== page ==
The more he thought about Honnell’s question, the less of a joke the idea became. Surely there were enough people in Memphis, Birmingham, New Orleans and Atlanta to fill nine seats on a couple of routes a day. And why not? The South is connected by a lot of long drives that make for short flights. But with TSA procedures and regulations, driving from Memphis to Atlanta door-to-door is actually slightly faster than flying with a major carrier. And once in the hands of the big three airlines, customer service is brutal. So bad that in 2011, Congress passed a Passenger Bill of Rights demanding, however toothlessly, that the airlines treat their customers as if they were free citizens.

When Little got back home, he started combing through the mountain of  U.S. Department of Transportation regulations – most of which made entry into the industry nearly impossible without, in the words of Little,  “$50 million and five years of paperwork.” But he noticed the same qualifiers at the start of hundreds of the most expensive regulations: “for airlines carrying more than 10 passengers,” “over 8,500 gross empty pounds” and “using TSA terminals.” And therein was the key: If you hauled fewer than 10 passengers, in a plane that weighed less than 8,500 pounds and did not fly into a TSA terminal, everything changed.

The Department of Transportation disagreed. Little recalls, “They said, ‘No, that’s not what the rules say. You can’t do this.’” He regrouped, read the regulations again, and returned to argue his case. “They listened to the argument, looked it up and said, more or less, ‘I’ll be damned, that is what it says.’”

The size of the planes and the short-haul routes got the airline out from the most expensive carrier regulations except safety: “Every 100 hours we basically take the aircraft apart, service it and put it back together. Every 100 hours.”

Little and Honnell then flew to Chicago to find a few planes to lease. The owners of Executive Express Aviation were intrigued by the model and a partnership was formed wherein Southern flew planes under Executive Express’ charter certificate.

Setting up the airline was one thing, but then came the actual running of it. While studying for the bar exam in Hawaii, Little had worked as a manager at Orbitz Worldwide’s site and already had a good idea how the airlines’ ticketing systems worked. Logistics, however, were proving difficult.  How do you get an airplane to Birmingham for a lunch flight, the other one over to New Orleans and still have one ready to go in Memphis for a Thursday-afternoon flight to the beach? He went through reams of note paper and dozens of dry-erase markers before finally sending his assistant out for three sets of dominoes. Writing the routes on the back of the dominoes with a sharpie, Little  arranged the flights on a conference table. Suddenly he could see the way it would all work, laid out in front of him.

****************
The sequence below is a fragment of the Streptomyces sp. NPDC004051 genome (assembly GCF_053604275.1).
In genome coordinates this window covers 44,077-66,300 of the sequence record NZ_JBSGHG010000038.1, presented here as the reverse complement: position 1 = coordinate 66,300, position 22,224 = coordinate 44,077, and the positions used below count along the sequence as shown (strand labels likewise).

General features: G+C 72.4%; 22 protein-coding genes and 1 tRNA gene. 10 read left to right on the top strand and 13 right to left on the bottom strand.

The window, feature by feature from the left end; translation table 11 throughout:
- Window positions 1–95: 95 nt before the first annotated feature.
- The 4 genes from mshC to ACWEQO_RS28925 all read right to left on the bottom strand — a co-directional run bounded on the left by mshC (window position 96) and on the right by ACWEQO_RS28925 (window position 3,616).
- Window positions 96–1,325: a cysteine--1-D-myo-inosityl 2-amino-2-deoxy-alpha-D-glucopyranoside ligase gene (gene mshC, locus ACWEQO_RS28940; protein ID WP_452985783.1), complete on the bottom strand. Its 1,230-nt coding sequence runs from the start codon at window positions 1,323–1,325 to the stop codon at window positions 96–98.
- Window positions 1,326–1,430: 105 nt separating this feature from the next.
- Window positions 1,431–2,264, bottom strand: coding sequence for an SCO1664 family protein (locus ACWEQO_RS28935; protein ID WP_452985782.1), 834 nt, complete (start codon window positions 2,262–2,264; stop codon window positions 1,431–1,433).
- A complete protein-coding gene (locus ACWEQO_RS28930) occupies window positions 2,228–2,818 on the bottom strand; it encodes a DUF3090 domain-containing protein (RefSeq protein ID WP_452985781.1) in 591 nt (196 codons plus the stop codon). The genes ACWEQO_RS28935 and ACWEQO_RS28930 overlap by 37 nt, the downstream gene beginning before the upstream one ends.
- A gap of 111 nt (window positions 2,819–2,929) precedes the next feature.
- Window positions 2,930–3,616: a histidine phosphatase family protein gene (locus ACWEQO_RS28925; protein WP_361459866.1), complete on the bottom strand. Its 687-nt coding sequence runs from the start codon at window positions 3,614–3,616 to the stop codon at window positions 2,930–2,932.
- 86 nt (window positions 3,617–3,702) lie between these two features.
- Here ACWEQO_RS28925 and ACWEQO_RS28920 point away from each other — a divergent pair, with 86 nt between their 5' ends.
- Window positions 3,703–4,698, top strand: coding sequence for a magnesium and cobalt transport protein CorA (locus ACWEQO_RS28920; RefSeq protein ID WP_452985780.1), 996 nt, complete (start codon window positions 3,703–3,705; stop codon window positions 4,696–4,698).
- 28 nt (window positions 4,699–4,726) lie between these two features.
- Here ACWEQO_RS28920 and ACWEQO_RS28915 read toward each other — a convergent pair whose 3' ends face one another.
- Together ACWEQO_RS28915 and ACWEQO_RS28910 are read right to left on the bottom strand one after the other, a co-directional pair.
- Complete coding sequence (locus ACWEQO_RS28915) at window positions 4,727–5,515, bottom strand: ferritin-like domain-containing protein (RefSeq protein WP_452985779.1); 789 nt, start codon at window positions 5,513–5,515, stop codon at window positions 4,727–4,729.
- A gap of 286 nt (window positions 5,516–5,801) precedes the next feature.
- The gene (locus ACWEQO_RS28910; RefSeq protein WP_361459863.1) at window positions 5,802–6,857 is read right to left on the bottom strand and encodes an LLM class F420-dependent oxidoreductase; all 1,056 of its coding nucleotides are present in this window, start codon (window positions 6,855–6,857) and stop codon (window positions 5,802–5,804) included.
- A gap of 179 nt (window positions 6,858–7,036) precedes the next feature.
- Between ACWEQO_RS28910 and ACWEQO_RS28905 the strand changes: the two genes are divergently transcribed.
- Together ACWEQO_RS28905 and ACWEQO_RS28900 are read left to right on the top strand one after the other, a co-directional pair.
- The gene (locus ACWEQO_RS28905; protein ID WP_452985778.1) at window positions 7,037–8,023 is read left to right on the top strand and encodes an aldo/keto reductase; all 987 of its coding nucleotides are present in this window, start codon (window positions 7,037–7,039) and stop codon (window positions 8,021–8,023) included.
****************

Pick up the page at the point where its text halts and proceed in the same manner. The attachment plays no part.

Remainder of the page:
It was time to raise some capital. Privately, a handful of investors put up about $750,000 in seed money to buy things like specialized logistics software.

Little still has the dominoes.


An airline serving a “beach condo” niche can’t just start anytime of the year. By the first week of June 2013, the planes were on standby, as were the pilots.

Southern Airways Express had received a frenzy of local press in Memphis, and had ads out for flights all summer. At the call center, the phones were ringing off the hook to buy tickets that the fledgling airline could not — at that juncture — legally sell. The Department of Transportation had agreed that what Southern was doing was legal, but as of two days before the first scheduled flight, the DOT had not officially cleared the airline to start operating. So all those people calling in were put on a rapidly swelling wait list as time ticked away. On Tuesday, June 4, 4:55 p.m. Eastern time, the phone rang with the authorization number. At 4:56, Stan was on the phone with the call center with the order to start filling seats, and the website went live.